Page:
Massa's hat-trick at Istanbul Park

Felipe Massa-AP

From the outset it was clear that qualifying would be a private battle between McLaren and Ferrari, writes Alan Henry.

Lewis Hamilton's title challenge is back on track after a tactically astute and impeccably executed drive to take second place in the Turkish Grand Prix. This was despite being forced to make three tyre changes, rather than two, because of concerns about the safety of his tyres.

The Briton's McLaren-Mercedes split the Ferraris to finish the 58-lap race 3.7secs behind Felipe Massa and 0.2secs ahead of the hard-charging Kimi Raikkonen. Hamilton refused to buckle under tremendous and sustained pressure from the Finnish world champion, whose lead in this year's series was cut from ? nine points to seven.

Ron Dennis, the McLaren chairman, revealed that concerns about the durability of his team's Bridgestone tyres, one of which had failed on Hamilton's car during the race here last year, had forced Hamilton and his team-mate, Heikki Kovalainen, to use a three-stop strategy compared with the Ferrari drivers' two. Moreover Kovalainen, who had qualified in second place despite running with a heavier fuel load than Hamilton, had to stop at the end of the opening lap to change a rear tyre damaged when Raikkonen's front wing touched it at the first corner.

"It is a little unfortunate for Heikki," said Dennis. "He got clipped by Kimi at the beginning and cut a sidewall and saw the tyre was deflating so he had to stop for tyres. And with Lewis we had a bit of a structural concern on the tyres which we discovered in practice and we discussed it with Bridgestone and took a decision on safety to run three stops. We've taken a few points out of the leader and are competitive. We put drivers' safety first."

Massa could savour his third consecutive victory at the Istanbul Park circuit, making the Brazilian the first driver to score a hat-trick of wins in the same event since Michael Schumacher won four U.S. Grands Prix at Indianapolis from 2003-06, and is now level with Hamilton on 28 points. But Raikkonen, who grappled with a broken front wing for the entire race after his first-corner bump, still leads the championship on 35.

From the outset it was clear that qualifying would be a private battle between McLaren and Ferrari. The eventual pole winner, Massa, and Kovalainen and Raikkonen all opted for the softer of the two available Bridgestone tyre compounds, leaving Hamilton alone among the leading runners to use the harder tyre.

The 23-year-old Briton said he had hoped his choice would give him an advantage but he qualified only third, behind Massa and Kovalainen and alongside Raikkonen. But from the second row of the grid he rocketed straight into second place behind Massa as the pack sprinted for the first corner. The tempo of the race was immediately slowed, however, as the safety car was deployed so that debris from a first-corner collision between Kazuki Nakajima's Williams and Giancarlo Fisichella's Force India could be cleared from the gravel trap. The safety car was withdrawn at the end of the second lap, allowing Hamilton to launch himself into a determined chase of Massa's Ferrari. Robert Kubica's BMW was then third, with Raikkonen elbowing his way past Fernando Alonso to take fourth midway round lap three.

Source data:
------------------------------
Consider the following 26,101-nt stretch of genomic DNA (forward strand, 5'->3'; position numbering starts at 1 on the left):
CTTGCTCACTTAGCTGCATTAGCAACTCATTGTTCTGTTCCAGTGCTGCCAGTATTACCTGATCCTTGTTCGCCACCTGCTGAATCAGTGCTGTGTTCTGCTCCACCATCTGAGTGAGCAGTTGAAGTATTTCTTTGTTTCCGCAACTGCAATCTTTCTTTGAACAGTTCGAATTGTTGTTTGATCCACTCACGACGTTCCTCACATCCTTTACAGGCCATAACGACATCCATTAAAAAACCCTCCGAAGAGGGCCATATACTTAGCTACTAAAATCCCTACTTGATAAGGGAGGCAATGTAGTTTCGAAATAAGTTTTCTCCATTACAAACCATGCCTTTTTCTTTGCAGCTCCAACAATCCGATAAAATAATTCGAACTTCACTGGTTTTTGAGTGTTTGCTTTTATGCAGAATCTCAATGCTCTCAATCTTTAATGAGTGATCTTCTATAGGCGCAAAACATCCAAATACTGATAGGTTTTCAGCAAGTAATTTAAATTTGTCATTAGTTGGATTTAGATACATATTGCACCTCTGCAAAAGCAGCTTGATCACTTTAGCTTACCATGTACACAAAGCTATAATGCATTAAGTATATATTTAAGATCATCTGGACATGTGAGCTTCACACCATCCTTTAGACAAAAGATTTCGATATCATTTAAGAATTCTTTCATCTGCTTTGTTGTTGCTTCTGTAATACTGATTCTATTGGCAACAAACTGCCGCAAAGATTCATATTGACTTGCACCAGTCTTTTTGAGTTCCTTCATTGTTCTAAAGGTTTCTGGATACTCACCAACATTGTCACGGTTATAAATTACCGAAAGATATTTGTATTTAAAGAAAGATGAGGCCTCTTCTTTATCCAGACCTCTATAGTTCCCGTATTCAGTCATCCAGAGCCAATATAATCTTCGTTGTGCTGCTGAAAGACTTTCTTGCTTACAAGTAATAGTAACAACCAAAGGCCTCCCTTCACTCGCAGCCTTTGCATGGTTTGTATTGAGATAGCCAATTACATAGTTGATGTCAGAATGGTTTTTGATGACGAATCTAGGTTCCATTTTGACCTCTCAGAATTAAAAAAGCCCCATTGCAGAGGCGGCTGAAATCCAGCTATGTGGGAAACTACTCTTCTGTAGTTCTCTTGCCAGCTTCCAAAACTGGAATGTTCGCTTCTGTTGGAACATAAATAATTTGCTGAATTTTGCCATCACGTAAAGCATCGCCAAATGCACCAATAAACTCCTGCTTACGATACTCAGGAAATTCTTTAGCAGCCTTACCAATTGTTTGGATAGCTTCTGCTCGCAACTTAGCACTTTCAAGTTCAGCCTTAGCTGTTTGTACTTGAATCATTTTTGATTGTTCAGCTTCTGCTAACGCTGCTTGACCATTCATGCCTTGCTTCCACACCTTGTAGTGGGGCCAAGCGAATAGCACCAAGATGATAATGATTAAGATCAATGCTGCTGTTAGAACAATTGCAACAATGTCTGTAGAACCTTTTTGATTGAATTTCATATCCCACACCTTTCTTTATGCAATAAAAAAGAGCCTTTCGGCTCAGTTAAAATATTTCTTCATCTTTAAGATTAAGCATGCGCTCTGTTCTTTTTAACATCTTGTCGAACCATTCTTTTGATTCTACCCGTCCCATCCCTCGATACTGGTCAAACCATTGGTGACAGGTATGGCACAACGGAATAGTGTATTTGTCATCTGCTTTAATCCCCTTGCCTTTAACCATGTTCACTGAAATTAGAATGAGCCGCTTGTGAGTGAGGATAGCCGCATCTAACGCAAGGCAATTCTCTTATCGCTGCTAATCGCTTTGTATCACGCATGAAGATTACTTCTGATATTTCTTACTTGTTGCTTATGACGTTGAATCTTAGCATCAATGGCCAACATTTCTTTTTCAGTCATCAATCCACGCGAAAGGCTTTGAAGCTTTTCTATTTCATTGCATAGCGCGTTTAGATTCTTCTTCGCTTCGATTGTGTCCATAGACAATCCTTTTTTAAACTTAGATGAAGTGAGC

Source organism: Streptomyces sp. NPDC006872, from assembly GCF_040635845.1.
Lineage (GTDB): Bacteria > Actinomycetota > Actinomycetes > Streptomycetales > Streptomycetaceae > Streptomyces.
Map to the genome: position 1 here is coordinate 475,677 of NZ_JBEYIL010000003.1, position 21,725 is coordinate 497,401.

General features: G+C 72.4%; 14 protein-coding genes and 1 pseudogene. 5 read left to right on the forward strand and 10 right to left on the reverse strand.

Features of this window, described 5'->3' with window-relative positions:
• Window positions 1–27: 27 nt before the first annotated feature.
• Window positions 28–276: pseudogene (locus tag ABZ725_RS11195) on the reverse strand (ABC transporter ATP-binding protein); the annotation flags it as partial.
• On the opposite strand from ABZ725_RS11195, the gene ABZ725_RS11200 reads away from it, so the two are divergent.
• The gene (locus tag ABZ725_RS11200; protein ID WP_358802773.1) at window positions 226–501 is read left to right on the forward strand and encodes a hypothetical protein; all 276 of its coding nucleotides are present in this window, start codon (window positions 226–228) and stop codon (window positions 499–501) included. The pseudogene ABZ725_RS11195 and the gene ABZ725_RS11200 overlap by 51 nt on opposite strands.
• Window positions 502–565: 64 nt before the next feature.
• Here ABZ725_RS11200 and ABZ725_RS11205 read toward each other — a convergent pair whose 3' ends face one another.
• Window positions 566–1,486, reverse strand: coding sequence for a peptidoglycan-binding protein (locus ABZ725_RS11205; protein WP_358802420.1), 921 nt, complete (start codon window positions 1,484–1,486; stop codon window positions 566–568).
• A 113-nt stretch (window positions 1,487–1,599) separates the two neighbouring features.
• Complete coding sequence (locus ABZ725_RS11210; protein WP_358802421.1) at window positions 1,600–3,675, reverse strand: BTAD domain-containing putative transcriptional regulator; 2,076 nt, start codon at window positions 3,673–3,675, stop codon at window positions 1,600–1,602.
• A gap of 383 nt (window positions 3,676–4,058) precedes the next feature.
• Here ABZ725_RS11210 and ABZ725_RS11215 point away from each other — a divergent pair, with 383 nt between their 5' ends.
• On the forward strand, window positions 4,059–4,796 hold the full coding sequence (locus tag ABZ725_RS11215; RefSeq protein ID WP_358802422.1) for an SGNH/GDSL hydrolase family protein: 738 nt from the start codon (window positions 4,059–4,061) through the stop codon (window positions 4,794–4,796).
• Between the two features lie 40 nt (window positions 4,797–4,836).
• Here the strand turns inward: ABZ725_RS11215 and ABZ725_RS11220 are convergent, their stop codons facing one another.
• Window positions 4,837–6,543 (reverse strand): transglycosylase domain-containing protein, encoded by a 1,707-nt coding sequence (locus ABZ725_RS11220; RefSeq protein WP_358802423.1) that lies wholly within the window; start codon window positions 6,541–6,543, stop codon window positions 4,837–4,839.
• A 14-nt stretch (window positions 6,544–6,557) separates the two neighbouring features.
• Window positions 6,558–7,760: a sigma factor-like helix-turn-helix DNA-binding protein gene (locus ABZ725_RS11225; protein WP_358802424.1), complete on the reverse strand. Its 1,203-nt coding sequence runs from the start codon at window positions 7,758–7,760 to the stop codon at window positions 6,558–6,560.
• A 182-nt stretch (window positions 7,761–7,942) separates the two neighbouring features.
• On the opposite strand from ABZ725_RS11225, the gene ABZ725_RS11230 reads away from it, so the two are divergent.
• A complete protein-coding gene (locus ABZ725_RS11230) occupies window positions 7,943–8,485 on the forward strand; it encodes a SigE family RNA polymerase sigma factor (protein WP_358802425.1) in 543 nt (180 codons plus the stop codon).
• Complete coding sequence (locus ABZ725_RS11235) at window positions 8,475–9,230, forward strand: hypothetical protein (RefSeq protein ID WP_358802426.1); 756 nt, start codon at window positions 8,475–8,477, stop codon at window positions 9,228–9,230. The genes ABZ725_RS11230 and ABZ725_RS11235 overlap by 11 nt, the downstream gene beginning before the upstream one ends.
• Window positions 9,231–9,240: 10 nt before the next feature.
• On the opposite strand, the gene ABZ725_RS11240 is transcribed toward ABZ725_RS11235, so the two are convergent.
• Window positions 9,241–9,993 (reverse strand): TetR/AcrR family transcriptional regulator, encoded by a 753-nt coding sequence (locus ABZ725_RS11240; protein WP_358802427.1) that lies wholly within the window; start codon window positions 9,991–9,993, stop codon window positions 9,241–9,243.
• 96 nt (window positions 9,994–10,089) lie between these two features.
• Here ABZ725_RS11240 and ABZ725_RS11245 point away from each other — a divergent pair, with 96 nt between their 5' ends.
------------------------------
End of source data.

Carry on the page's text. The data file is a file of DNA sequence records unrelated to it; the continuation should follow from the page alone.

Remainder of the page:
Massa quickly worked out from Hamilton's speed and the pressure he seemed able to apply that he was probably running with a lighter fuel load for the opening stint. Further evidence to back up that contention came when Hamilton made an early refuelling stop at the end of lap 16, leaving both Massa and the now second-placed Kubica to come in three laps later. Massa squeezed back into the battle 0.5secs ahead of Hamilton but the Briton's momentum was building and he stormed through into the lead on lap 24 before dropping to third at his second refuelling stop at the end of lap 32.

This left Massa and Raikkonen running first and second, but after the race leader came in for his second stop on lap 40, followed by Raikkonen three laps later, Hamilton had a 14.4secs lead, albeit with his third stop pending. That cushion was clearly not enough to hold Massa at bay but it certainly looked enough to keep Raikkonen under control.

At the end of lap 45, with 13 still to run, the oil-streaked McLaren juddered to a halt in front of its pit and mechanics pouncing on it with perfectly synchronised discipline to catapult it back into the fray 10 lengths ahead of the Finn's Ferrari. From then on Hamilton, despite being on the softer tyres which did not suit his car, never put a wheel a millimetre out of line all the way to second place at the finish. He claimed it had been one of the very best races of his career. Nobody watching was about to argue with that.

© Guardian Newspapers Limited 2008